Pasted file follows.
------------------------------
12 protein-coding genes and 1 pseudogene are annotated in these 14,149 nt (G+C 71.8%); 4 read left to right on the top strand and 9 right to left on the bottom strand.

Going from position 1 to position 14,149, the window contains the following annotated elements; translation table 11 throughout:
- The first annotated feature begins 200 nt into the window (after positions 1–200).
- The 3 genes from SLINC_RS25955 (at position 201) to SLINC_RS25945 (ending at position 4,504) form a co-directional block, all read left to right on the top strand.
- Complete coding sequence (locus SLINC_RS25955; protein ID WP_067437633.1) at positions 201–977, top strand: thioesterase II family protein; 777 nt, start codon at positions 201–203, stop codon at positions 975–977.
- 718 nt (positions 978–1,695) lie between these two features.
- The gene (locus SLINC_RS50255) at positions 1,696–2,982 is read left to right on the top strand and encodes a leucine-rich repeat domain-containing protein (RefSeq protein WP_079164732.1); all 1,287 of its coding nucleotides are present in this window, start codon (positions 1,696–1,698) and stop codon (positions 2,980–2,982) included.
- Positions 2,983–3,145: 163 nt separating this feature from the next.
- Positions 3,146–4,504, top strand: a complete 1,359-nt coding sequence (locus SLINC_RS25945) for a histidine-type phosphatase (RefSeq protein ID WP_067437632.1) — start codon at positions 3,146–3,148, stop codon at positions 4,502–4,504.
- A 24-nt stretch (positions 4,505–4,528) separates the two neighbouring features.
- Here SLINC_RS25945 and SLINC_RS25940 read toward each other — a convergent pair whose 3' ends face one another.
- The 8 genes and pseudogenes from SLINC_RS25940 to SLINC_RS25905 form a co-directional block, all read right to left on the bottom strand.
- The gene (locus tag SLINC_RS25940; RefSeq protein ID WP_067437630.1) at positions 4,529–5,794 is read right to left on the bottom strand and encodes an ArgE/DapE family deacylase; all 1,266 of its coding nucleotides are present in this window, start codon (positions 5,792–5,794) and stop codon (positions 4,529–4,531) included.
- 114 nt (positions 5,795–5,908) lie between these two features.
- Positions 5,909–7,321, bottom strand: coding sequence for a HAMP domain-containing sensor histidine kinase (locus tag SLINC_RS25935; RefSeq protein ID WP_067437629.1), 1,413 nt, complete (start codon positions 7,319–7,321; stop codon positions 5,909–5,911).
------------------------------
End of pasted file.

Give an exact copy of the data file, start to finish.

12 protein-coding genes and 1 pseudogene are annotated in these 14,149 nt (G+C 71.8%); 4 read left to right on the top strand and 9 right to left on the bottom strand.

Going from position 1 to position 14,149, the window contains the following annotated elements; translation table 11 throughout:
- The first annotated feature begins 200 nt into the window (after positions 1–200).
- The 3 genes from SLINC_RS25955 (at position 201) to SLINC_RS25945 (ending at position 4,504) form a co-directional block, all read left to right on the top strand.
- Complete coding sequence (locus SLINC_RS25955; protein ID WP_067437633.1) at positions 201–977, top strand: thioesterase II family protein; 777 nt, start codon at positions 201–203, stop codon at positions 975–977.
- 718 nt (positions 978–1,695) lie between these two features.
- The gene (locus SLINC_RS50255) at positions 1,696–2,982 is read left to right on the top strand and encodes a leucine-rich repeat domain-containing protein (RefSeq protein WP_079164732.1); all 1,287 of its coding nucleotides are present in this window, start codon (positions 1,696–1,698) and stop codon (positions 2,980–2,982) included.
- Positions 2,983–3,145: 163 nt separating this feature from the next.
- Positions 3,146–4,504, top strand: a complete 1,359-nt coding sequence (locus SLINC_RS25945) for a histidine-type phosphatase (RefSeq protein ID WP_067437632.1) — start codon at positions 3,146–3,148, stop codon at positions 4,502–4,504.
- A 24-nt stretch (positions 4,505–4,528) separates the two neighbouring features.
- Here SLINC_RS25945 and SLINC_RS25940 read toward each other — a convergent pair whose 3' ends face one another.
- The 8 genes and pseudogenes from SLINC_RS25940 to SLINC_RS25905 form a co-directional block, all read right to left on the bottom strand.
- The gene (locus tag SLINC_RS25940; RefSeq protein ID WP_067437630.1) at positions 4,529–5,794 is read right to left on the bottom strand and encodes an ArgE/DapE family deacylase; all 1,266 of its coding nucleotides are present in this window, start codon (positions 5,792–5,794) and stop codon (positions 4,529–4,531) included.
- 114 nt (positions 5,795–5,908) lie between these two features.
- Positions 5,909–7,321, bottom strand: coding sequence for a HAMP domain-containing sensor histidine kinase (locus tag SLINC_RS25935; RefSeq protein ID WP_067437629.1), 1,413 nt, complete (start codon positions 7,319–7,321; stop codon positions 5,909–5,911).